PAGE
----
I am a journalist-turned lawyer and the journey from editorial meetings to chambers has been no less than a cultural shock, the former being absolutely gender-neutral and the latter extremely gender-agnostic. A plural practice among lawyers is that they “principally” don’t hire female lawyers. A “law-friendly” female probably scares them, or it may be their sheer hypocrisy. But to some extent, the cases like Tarun Tejpal’s high profile trial in the false rape case are also a reason. Since Tarun Tejpal has been acquitted, I am being legally correct in calling it a false rape case and after reading the judgment I can say that I may be wrong, but I have no doubt about it.
Already much has been written about the case, I wish to draw a different point here. Though the Supreme Court has emphasised the need for fast-tracking the rape cases umpteen times and the governments have made strides in that direction, rape cases between employer and employee need to be tried even faster. Else, this latent discrimination of not hiring females “principally” will keep on getting more inherent in the private sector where the constitutional provisions of equality and equal opportunity don’t come to rescue. Fear kills more than danger.
I personally feel that the precedents of “unambiguous no” are not enough to sift false rape cases, the judiciary must also evaluate the “degree of consent” in trying rape cases.
The way false dowry and domestic violence cases have adversely affected the institution of marriage and resulted in the Supreme Court directing the police officials to precede a preliminary inquiry before registering an FIR, false rape cases will decrease female employability in high offices and small workplaces where it is not possible to have committees based on Vishakha Guidelines.
Lawyers know the misuse of law more than the hardest criminals and perhaps that’s why chambers depict a dismal spectacle of misogyny. In fact, the ratio of female to male clerks working with Supreme Court Judges could also be not ignored in this perspective. It’s starkly low. The memory of a female clerk alleging sexual harassment by former Chief Justice of India Ranjan Gogoi has not yet faded. That’s a different matter that the inquiry, in that case, was not legally correct. Like in Tarun Tejpal’s case the complainant (investigating officer) investigated her own complaint, in Justice Gogoi’s case, the judge tried judging his own case “initially” which cast clouds of doubts on the whole inquiry.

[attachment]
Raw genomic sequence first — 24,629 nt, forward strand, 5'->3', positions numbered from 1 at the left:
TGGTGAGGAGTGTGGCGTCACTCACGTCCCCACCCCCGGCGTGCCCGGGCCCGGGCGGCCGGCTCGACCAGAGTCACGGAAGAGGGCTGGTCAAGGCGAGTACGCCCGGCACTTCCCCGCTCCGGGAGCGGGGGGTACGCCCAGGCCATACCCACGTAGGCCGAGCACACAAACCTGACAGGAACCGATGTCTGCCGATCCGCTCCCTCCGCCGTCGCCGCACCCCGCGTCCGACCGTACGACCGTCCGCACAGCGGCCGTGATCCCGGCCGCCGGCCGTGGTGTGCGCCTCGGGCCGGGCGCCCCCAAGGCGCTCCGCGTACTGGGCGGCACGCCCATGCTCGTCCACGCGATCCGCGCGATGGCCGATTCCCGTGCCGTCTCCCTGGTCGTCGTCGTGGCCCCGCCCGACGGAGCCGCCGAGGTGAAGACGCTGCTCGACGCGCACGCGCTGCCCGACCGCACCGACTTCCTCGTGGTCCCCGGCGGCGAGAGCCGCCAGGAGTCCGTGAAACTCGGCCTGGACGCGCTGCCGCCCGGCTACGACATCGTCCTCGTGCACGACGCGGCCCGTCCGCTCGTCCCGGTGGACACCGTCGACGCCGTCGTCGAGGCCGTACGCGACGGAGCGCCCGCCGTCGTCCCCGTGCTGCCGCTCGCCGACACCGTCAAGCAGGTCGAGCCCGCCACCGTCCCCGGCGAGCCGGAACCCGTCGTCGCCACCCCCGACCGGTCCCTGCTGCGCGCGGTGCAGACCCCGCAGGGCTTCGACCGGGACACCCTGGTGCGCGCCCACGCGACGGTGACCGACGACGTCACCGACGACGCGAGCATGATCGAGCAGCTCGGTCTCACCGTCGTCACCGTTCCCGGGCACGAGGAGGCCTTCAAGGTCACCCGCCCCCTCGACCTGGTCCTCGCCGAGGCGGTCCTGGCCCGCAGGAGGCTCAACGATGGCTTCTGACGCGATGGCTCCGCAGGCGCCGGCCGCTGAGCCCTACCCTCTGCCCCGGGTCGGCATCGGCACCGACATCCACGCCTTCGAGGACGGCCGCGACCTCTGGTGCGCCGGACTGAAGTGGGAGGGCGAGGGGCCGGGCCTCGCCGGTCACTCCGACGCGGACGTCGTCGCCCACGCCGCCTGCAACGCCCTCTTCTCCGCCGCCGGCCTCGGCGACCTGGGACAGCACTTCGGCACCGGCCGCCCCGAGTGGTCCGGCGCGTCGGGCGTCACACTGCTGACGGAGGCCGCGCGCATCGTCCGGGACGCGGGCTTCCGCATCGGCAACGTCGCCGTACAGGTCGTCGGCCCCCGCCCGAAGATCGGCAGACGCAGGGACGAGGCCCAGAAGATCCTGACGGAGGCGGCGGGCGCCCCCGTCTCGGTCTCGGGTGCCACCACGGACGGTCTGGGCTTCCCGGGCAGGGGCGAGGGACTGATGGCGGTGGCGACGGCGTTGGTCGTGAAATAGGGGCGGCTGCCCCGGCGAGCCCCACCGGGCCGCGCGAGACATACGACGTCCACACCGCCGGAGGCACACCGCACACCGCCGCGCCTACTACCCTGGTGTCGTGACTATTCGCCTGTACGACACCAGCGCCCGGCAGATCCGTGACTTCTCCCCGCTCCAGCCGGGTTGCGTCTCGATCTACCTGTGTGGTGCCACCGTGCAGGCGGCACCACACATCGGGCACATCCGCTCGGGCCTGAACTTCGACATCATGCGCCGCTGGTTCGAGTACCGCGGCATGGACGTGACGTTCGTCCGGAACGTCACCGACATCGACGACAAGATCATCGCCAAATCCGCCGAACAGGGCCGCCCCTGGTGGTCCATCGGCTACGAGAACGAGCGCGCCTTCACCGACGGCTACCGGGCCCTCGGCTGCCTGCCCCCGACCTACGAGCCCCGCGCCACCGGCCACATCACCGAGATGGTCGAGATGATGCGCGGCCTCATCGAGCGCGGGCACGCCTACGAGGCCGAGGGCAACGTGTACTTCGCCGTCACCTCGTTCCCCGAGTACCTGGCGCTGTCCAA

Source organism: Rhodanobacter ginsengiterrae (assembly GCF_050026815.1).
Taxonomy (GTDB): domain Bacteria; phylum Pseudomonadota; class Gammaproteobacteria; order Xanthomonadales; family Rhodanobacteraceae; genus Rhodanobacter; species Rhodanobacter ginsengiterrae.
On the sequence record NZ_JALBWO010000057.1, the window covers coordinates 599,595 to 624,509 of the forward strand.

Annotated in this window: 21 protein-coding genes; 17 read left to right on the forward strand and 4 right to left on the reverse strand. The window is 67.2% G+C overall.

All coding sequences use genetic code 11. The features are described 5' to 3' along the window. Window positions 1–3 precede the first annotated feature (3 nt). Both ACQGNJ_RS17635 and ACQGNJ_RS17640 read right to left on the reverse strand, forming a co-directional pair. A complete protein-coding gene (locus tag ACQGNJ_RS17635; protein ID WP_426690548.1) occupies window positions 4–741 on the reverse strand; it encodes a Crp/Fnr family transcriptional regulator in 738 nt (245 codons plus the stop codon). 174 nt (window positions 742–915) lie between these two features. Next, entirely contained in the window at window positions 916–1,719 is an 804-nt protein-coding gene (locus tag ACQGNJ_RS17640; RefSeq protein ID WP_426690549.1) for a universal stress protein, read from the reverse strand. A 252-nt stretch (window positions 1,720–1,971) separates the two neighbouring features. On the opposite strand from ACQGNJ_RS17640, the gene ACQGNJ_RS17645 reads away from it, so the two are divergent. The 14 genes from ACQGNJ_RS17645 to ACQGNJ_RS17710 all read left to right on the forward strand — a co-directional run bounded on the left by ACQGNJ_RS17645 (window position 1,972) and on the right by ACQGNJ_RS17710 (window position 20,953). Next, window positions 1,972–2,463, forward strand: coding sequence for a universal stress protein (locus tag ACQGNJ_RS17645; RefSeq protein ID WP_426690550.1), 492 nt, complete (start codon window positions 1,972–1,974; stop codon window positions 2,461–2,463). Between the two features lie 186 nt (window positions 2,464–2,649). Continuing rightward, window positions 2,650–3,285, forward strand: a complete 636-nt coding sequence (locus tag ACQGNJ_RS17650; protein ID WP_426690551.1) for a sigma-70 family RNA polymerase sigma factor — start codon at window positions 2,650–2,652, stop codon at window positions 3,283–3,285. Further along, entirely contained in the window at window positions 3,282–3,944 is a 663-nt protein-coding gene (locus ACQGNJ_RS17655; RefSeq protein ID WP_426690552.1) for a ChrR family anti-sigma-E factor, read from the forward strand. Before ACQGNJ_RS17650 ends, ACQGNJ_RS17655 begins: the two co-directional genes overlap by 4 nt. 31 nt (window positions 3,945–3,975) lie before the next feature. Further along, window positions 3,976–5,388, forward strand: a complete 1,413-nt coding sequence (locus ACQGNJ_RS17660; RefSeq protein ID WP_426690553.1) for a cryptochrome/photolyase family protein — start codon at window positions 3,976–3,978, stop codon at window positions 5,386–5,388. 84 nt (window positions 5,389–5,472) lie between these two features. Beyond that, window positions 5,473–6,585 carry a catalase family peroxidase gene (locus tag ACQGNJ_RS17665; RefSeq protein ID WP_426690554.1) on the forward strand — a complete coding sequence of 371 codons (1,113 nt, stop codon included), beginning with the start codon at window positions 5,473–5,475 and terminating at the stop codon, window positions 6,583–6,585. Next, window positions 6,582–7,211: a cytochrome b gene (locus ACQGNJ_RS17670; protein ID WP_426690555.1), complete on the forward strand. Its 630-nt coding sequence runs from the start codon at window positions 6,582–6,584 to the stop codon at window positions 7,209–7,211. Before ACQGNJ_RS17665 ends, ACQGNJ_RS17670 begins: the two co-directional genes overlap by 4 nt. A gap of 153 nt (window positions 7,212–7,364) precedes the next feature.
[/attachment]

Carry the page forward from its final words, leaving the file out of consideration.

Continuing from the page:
Recently, the #MeToo movement started on a genuine note but ended on exaggerations and manipulations and the engine got out of steam soon. It ruined few names and careers, but it generated unwarranted caution among relationships. I remember a politician friend telling me “this whole #MeToo thing has evoked so much suspicion even in genuine relations like ours that that next time when you come I feel like letting the door of my office remain open.” His statement deeply shattered me that this way the gender lines will never be blurred, glass ceilings will never be broken, and the trust deficit will widen the gulf between the genders. This kind of trust deficit has serious effects on man-woman socialising, though they may be comfortable privately which is an unhealthy thing.
A striking similarity between Tarun Tejpal’s case and the #MeToo movement is the defence of “lapse of judgment” meaning that the “no” was feeble enough to leave the scope of judging. The judge has referred to the precedents where it is held that the resistance has to be unequivocal, leaving no ambiguity – meaning the “no” has to be clear and loud in cases of friendly relations where there is the scope of drunken bantering or jovial bantering, phrase it the way you want. It may sound scandalous, but the reality is stranger than fiction. I personally feel that the precedents of “unambiguous no” are not enough to sift false rape cases, the judiciary must also evaluate the “degree of consent” in trying rape cases. Is it possible for opposite genders to intimate to a certain degree consensually and then stop further after withdrawal of consent? Well possible for superly evolved human beings, but not ordinary beings. Law is a reason of ordinary man and not superman.
To stop misuse of rape laws, not just the sterling evidence be scrutinised with the utmost caution, but also the previous relationship of the prosecutrix with the accused. Section 146 and 53A of The Indian Evidence Act bar only reference to the general immoral character and previous sexual activities of the prosecutrix, but not her intimacy or intercourse with the accused person in past or proximity. Question of lapse of judgement arises only in friendly relations where consent becomes an issue when the relationships go sour. Consent between strangers is given and taken unequivocally or there’s no consent in the other scenario.
Every acquittal in a false rape case has the effect of dwarfing a conviction in a genuine rape case. Every false rape case between an employee and employer has a detrimental effect on female employability. Every #MeToo exaggeration and manipulation curtails man-woman sociability. Let’s check the rape of law and outrage of reason to save the modesty of law.
1. The views expressed here are those of the author and do not necessarily represent or reflect the views of PGurus.
 Here is everything you need to know about “Vishaka Guidelines” – Nov 21, 2019, Ungender
 Ranjan Gogoi accused of sexual harassment: What Supreme Court said in response – Apr 20, 2019, India Today